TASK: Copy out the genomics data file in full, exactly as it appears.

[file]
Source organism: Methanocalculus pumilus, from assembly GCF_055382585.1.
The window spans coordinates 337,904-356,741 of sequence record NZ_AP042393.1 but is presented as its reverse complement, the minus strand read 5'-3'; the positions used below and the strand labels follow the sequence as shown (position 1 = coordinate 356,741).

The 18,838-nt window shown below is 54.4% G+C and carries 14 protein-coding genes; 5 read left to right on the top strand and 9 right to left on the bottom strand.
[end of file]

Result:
Source organism: Methanocalculus pumilus, from assembly GCF_055382585.1.
The window spans coordinates 337,904-356,741 of sequence record NZ_AP042393.1 but is presented as its reverse complement, the minus strand read 5'-3'; the positions used below and the strand labels follow the sequence as shown (position 1 = coordinate 356,741).

The 18,838-nt window shown below is 54.4% G+C and carries 14 protein-coding genes; 5 read left to right on the top strand and 9 right to left on the bottom strand.